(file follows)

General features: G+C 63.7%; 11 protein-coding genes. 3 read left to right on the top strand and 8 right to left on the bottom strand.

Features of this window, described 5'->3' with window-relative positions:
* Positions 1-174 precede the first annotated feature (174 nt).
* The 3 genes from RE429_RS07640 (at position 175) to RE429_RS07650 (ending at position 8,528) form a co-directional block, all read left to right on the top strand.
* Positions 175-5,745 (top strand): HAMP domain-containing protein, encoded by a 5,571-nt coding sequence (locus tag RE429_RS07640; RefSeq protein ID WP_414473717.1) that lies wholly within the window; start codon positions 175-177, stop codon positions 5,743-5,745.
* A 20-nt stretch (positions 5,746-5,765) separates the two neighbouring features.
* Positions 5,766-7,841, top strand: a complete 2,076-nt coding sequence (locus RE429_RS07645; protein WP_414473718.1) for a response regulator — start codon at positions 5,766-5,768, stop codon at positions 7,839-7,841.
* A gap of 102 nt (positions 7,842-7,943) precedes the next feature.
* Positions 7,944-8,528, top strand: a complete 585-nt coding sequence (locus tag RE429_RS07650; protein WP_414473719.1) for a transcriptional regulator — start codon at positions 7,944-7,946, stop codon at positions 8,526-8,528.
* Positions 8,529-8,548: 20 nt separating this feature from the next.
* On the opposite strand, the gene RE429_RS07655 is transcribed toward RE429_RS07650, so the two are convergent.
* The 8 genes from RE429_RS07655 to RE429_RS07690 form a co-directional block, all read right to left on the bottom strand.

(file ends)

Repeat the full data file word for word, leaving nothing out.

General features: G+C 63.7%; 11 protein-coding genes. 3 read left to right on the top strand and 8 right to left on the bottom strand.

Features of this window, described 5'->3' with window-relative positions:
* Positions 1-174 precede the first annotated feature (174 nt).
* The 3 genes from RE429_RS07640 (at position 175) to RE429_RS07650 (ending at position 8,528) form a co-directional block, all read left to right on the top strand.
* Positions 175-5,745 (top strand): HAMP domain-containing protein, encoded by a 5,571-nt coding sequence (locus tag RE429_RS07640; RefSeq protein ID WP_414473717.1) that lies wholly within the window; start codon positions 175-177, stop codon positions 5,743-5,745.
* A 20-nt stretch (positions 5,746-5,765) separates the two neighbouring features.
* Positions 5,766-7,841, top strand: a complete 2,076-nt coding sequence (locus RE429_RS07645; protein WP_414473718.1) for a response regulator — start codon at positions 5,766-5,768, stop codon at positions 7,839-7,841.
* A gap of 102 nt (positions 7,842-7,943) precedes the next feature.
* Positions 7,944-8,528, top strand: a complete 585-nt coding sequence (locus tag RE429_RS07650; protein WP_414473719.1) for a transcriptional regulator — start codon at positions 7,944-7,946, stop codon at positions 8,526-8,528.
* Positions 8,529-8,548: 20 nt separating this feature from the next.
* On the opposite strand, the gene RE429_RS07655 is transcribed toward RE429_RS07650, so the two are convergent.
* The 8 genes from RE429_RS07655 to RE429_RS07690 form a co-directional block, all read right to left on the bottom strand.